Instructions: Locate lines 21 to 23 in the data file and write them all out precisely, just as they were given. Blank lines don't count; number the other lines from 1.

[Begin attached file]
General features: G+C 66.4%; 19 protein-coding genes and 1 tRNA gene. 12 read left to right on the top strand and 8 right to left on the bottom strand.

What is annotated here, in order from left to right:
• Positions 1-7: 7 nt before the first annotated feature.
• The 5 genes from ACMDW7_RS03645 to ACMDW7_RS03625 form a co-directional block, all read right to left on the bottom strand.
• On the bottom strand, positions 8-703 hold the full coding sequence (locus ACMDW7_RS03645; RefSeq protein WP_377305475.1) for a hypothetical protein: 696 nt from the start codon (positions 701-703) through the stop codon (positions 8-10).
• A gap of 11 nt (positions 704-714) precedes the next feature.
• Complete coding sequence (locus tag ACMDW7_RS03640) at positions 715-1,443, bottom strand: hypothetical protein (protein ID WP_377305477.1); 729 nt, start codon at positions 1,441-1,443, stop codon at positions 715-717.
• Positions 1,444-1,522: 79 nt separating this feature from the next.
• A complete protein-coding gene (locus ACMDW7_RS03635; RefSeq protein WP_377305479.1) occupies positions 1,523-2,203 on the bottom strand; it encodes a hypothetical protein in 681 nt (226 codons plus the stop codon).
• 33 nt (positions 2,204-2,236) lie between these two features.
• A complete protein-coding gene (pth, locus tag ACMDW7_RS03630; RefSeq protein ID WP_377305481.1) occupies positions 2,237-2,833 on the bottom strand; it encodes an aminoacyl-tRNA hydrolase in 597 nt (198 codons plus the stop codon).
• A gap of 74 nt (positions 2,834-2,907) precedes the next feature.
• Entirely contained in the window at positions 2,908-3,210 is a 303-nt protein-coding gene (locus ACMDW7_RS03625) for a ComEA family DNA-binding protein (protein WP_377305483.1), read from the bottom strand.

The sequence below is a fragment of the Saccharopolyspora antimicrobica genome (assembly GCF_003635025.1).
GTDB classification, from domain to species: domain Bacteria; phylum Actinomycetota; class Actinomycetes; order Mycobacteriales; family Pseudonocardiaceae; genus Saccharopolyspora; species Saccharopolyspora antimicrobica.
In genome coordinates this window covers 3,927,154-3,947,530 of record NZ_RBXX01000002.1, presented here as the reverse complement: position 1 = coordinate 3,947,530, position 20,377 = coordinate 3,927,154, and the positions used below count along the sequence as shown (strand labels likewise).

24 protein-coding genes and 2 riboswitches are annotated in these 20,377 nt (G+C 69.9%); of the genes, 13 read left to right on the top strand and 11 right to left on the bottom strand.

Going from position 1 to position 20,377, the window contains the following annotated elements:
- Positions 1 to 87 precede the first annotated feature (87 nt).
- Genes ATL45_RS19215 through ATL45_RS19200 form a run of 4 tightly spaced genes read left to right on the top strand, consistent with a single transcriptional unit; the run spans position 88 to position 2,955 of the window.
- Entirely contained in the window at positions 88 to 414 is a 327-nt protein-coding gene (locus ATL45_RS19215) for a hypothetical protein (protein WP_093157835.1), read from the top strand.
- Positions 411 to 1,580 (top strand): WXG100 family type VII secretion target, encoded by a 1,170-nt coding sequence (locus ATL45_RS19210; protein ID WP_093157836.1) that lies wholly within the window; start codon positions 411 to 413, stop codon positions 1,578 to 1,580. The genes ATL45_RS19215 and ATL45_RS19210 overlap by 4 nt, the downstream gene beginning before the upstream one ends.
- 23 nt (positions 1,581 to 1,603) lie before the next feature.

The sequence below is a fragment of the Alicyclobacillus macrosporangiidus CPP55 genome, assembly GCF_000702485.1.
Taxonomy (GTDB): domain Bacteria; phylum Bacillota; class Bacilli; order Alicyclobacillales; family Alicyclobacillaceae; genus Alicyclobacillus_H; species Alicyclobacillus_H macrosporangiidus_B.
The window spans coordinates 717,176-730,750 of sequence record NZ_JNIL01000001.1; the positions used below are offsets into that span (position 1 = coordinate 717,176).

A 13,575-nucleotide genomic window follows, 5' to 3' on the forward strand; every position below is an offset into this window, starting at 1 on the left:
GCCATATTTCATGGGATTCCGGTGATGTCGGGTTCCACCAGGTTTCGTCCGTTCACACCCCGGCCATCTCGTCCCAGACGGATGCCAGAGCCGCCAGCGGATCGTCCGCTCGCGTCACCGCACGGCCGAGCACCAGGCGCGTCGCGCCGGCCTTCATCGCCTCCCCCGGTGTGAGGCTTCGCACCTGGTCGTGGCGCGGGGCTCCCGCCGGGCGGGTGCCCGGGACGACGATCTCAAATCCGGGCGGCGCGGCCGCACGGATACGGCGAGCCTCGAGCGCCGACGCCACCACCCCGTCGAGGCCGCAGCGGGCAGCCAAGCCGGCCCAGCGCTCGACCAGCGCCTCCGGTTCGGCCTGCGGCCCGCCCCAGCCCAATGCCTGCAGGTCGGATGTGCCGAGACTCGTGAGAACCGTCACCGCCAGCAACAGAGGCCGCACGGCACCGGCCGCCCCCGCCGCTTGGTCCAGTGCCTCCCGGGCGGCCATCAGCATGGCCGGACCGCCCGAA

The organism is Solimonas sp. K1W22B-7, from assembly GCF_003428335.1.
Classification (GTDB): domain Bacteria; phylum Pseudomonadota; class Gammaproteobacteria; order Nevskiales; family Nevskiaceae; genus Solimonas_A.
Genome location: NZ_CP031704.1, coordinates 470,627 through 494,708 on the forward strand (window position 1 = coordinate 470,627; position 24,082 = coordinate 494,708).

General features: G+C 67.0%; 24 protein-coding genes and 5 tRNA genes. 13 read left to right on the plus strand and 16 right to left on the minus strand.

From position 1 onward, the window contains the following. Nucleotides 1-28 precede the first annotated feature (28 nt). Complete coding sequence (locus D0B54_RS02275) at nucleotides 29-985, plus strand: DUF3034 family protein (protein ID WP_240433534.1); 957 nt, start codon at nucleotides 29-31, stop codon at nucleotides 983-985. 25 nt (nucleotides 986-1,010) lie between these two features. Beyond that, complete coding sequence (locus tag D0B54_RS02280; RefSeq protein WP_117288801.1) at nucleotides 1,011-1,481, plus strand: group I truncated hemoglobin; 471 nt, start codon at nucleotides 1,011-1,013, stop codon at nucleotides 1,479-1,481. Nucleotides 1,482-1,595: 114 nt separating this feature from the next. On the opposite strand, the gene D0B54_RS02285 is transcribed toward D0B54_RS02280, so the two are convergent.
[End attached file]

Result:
- Entirely contained in the window at positions 88 to 414 is a 327-nt protein-coding gene (locus ATL45_RS19215) for a hypothetical protein (protein WP_093157835.1), read from the top strand.
- Positions 411 to 1,580 (top strand): WXG100 family type VII secretion target, encoded by a 1,170-nt coding sequence (locus ATL45_RS19210; protein ID WP_093157836.1) that lies wholly within the window; start codon positions 411 to 413, stop codon positions 1,578 to 1,580. The genes ATL45_RS19215 and ATL45_RS19210 overlap by 4 nt, the downstream gene beginning before the upstream one ends.
- 23 nt (positions 1,581 to 1,603) lie before the next feature.